In one dorm, I encountered a beautiful girl who was 14, had blond hair and pretty eyes with arms with deep fresh scars, each over 3 inches long. Both arms had over six of these long cuts. I asked her "What happened?" She responded, "I did it. I hate myself!" I told her that God loved her and cared about her. She listened. I asked her to promise me "Before you cut yourself again, open your Bible and read: Isaiah 43: 1,2 "Do not be afraid, because I have reclaimed you. I have called you by name; you are mine….."

She wrote it down on a small scrap of paper and promised, with a broad smile. A female officer touched her shoulder with reassurance.


During my presentation, I showed a traditional, although masculine, picture of Jesus to illustrate a point. Suddenly a tall Black youth yelled "Jesus don't look like that!" I replied, "That's right. This is just a painting. He was darker in skin tone coming from the Judea / Galilee region, but we don't really know what he looked like. That is so everyone, of every race can identify with him." The youth was obviously sensitive to a "white Jesus" and a "white church". We talked after the program and he understood my point.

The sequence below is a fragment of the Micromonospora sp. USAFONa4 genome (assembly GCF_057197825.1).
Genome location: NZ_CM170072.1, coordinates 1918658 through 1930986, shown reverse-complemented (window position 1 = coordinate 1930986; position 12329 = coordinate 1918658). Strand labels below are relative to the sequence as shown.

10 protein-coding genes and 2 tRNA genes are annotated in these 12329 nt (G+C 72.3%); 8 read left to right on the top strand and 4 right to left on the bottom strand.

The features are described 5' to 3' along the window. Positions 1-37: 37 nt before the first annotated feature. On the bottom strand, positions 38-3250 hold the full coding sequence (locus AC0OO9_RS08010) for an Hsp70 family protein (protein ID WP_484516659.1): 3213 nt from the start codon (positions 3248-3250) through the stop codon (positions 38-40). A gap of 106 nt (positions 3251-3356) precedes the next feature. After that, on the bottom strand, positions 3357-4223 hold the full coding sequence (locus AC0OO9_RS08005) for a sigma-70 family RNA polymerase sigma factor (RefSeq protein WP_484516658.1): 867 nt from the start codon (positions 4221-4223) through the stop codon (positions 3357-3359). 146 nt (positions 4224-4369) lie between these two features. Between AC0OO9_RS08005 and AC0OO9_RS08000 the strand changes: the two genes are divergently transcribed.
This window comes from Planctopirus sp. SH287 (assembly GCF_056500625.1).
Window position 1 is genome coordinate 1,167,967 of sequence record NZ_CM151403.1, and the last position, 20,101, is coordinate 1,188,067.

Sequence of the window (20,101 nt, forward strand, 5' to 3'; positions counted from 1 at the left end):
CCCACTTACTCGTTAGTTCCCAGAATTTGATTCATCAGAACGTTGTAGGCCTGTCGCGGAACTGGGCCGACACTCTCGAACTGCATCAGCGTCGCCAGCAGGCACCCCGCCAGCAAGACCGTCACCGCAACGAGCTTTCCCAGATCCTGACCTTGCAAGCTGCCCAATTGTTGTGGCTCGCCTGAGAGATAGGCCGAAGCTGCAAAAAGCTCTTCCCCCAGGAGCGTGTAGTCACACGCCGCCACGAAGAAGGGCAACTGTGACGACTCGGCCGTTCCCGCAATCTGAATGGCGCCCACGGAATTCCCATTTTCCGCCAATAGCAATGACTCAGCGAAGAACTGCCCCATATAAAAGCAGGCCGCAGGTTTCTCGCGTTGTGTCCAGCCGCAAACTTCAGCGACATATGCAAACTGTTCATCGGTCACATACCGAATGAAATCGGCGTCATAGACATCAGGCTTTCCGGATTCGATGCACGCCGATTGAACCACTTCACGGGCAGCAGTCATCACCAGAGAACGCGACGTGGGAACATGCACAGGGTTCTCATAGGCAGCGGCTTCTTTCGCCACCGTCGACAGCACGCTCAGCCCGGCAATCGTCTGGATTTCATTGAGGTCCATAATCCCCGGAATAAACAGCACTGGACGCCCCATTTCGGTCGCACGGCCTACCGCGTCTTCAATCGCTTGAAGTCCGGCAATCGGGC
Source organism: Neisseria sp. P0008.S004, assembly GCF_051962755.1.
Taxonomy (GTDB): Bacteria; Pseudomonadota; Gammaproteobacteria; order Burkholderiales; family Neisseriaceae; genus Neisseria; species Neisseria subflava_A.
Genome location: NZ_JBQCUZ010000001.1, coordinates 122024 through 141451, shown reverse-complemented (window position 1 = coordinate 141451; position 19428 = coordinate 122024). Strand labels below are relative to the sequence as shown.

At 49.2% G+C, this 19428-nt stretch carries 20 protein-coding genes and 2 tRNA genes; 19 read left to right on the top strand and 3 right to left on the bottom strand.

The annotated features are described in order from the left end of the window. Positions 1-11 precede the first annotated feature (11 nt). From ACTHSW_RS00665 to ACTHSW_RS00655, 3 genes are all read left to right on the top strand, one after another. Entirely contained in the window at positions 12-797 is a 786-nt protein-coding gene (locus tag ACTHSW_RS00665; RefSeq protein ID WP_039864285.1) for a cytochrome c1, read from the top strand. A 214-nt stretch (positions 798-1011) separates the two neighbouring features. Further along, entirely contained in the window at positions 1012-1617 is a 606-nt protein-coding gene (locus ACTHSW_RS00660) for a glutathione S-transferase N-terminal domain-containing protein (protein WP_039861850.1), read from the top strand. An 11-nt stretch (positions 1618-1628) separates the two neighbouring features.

One youth startled me with his gang affiliation. He said he was "an AK" which stood for "Anybody Killer". As he explained, "We hate everyone". It was clear his gang had replaced his lack of family and he needed a sense of belonging. He was willing to give God a chance but didn't know how to get out of the gang. I told him "Leave that to God" and reminded him of the story of my family. He seemed hopeful.


During John's portion of the program, one gang member yelled out the name of a gang and just as quickly, another gang name was yelled out. Within seconds, staff handcuffed both youth and removed them. Fortunately the staff did not stop the program. Working with delinquent youth is not easy. They are impulsive and at times volatile. But they listen to the message even when they pretend they are not.